"There is in all things a pattern that is part of our universe. If has symmetry, elegance, and grace--those qualities you find always in the branch clusters of he creosole bush or the pattern of its leaves. We try to copy these patterns in our lives and our society, seeking the rhythms, the dances, and the forms that comfort. Yet, it is possible to see peril in the finding of ultimate perfection. It is clear that the ultimate pattern contains its own fixity. In such perfection, all things move towards death." ~ from "The Collected Sayings of Maud'Dib" by the Princess Irulan ~


It does not sound reasonable to me that a creature as intelligent and amazing as the cuttlefish has such a short life-span. I discovered over the past 2 days that this rule was also true for my own cuttlefish, 'Cthulhu'. The second photo was taken less than a week ago and she was fine, looked great, was eating well and as beautiful as ever. The first photo was last night as she fell into a deep sleep in blurry ink-filled water. I've tried to discover what caused her death and the only thing I can figure was that she either ate a piece of bad shrimp from the store or simply died of old age. They typically live 18 months, yet she was tank raised and bred so I figured she had a pretty good chance. I guess I was wrong, because 2 days ago she inked the entire tank really bad, and I did a major water change, then again yesterday she had crawled between the glass and a rock and seemed alarmed and inked again and I changed almost 1/2 of the water again. She had stopped eating for 2 days since Sunday.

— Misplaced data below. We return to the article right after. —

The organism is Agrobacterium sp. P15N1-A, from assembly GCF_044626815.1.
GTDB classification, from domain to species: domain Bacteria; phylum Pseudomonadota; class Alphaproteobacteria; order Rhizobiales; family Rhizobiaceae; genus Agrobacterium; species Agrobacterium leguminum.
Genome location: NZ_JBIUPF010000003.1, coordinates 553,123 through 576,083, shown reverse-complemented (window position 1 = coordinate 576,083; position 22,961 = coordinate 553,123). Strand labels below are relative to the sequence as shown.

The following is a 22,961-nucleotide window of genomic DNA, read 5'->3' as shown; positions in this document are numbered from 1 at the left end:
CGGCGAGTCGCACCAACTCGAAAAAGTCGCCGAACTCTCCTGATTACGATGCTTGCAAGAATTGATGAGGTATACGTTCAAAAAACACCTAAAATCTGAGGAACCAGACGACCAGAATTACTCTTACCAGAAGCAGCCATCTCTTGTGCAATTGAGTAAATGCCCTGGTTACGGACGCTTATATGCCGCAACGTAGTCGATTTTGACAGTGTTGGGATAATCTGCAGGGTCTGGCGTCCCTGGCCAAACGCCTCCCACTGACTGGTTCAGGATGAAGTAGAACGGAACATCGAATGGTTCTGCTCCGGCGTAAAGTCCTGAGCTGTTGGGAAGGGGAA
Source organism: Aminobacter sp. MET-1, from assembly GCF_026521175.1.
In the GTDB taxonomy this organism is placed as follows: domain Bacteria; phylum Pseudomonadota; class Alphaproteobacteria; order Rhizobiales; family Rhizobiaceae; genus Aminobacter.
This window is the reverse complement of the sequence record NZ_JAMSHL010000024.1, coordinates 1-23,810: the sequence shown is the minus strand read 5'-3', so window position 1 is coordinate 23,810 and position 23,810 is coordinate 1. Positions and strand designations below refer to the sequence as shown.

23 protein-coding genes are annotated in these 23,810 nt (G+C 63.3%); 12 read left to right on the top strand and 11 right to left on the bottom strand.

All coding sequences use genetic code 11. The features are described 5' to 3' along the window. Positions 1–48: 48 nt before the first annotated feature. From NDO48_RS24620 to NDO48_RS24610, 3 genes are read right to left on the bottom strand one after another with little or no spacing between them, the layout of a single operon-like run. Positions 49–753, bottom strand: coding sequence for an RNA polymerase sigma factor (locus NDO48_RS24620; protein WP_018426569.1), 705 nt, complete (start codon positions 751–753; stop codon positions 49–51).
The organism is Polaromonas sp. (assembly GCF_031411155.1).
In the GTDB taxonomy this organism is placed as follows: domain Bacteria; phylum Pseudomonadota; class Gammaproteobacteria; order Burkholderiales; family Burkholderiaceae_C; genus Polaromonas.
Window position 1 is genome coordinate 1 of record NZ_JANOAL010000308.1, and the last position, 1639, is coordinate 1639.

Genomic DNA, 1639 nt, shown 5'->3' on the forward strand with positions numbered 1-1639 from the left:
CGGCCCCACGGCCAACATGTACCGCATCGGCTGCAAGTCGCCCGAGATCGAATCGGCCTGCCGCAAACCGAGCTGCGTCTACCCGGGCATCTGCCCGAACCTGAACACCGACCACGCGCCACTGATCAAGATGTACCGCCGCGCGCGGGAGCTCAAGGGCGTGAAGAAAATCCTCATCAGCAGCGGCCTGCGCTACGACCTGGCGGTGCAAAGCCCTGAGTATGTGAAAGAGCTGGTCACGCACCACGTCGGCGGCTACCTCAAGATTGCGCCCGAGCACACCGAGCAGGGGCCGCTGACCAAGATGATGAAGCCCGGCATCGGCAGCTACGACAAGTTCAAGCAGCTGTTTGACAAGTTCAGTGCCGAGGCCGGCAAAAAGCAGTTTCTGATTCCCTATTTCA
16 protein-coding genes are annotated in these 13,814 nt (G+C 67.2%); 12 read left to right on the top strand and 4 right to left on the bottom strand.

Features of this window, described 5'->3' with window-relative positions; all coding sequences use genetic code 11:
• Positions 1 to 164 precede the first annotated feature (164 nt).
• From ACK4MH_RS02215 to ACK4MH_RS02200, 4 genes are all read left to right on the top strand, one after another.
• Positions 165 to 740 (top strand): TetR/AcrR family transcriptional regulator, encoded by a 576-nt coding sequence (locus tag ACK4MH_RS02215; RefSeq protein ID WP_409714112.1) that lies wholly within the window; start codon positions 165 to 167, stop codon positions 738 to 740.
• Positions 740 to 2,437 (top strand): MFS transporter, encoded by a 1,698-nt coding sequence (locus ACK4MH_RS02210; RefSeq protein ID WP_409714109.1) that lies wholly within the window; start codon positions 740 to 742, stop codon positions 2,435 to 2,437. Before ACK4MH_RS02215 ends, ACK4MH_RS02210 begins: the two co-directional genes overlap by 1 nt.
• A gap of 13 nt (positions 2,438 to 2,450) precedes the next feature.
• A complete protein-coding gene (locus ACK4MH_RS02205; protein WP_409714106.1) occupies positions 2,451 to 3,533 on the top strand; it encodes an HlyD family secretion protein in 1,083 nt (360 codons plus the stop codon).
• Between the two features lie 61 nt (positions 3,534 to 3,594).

So I've stopped blaming myself for her death and have begun reflecting on her amazing life and what an amazing psychedelic creature she was. I've got a lot of videotape and photographs of her -- literally hundreds. But the most amazing thing about her was the way she responded to humans. She grew to like my company and in the early evening while I was watching her from the couch she would 'beg' by moving up and down the glass for me to come over and when I did she would respond by changing her color patterns and movements.

Believe it or not she also liked to be handled. I would slowly put my hand in the tank and she would come up to my hand and rub against it. She would let me hold her lightly while she made 2 dark circles on either side of her back. It was a great experience to get this close to her. She watched television also, often flickering her bodies colors to imitate what she was seeing on the screen. She played with the hermit crabs in the aquarium and I could sense her frustration as she tossed one out of her mouth after being unable to pull the crab out of it's protective shell. All these things added so much joy to my own life for the past 7 months.

But one thing that is the most noticeable was this kind of energy -- a flicker of the ink cells on the skin flickering her life spark in such a beautiful way that seemed like a life force that moved at ALL times on her little body. Even when she was in a deep sleep halfway under a blanket of sand, I could see this flicker -- a pattern that was on her body even after she floated lifelessly in the tank as she died. I found after I lifted her body out that her skin still moved with this pattern, and she had not breathed from her exhalation valve for a long time. The skin kind of moved as well, and if I touched her white belly, an area of little cellular flickers would follow and stay on the skin for a few seconds and then turn white again. I have a feeling that the flicker that she made all of her life left her last night and went somewhere still beyond our grasp, but I feel as though I may see that flicker again.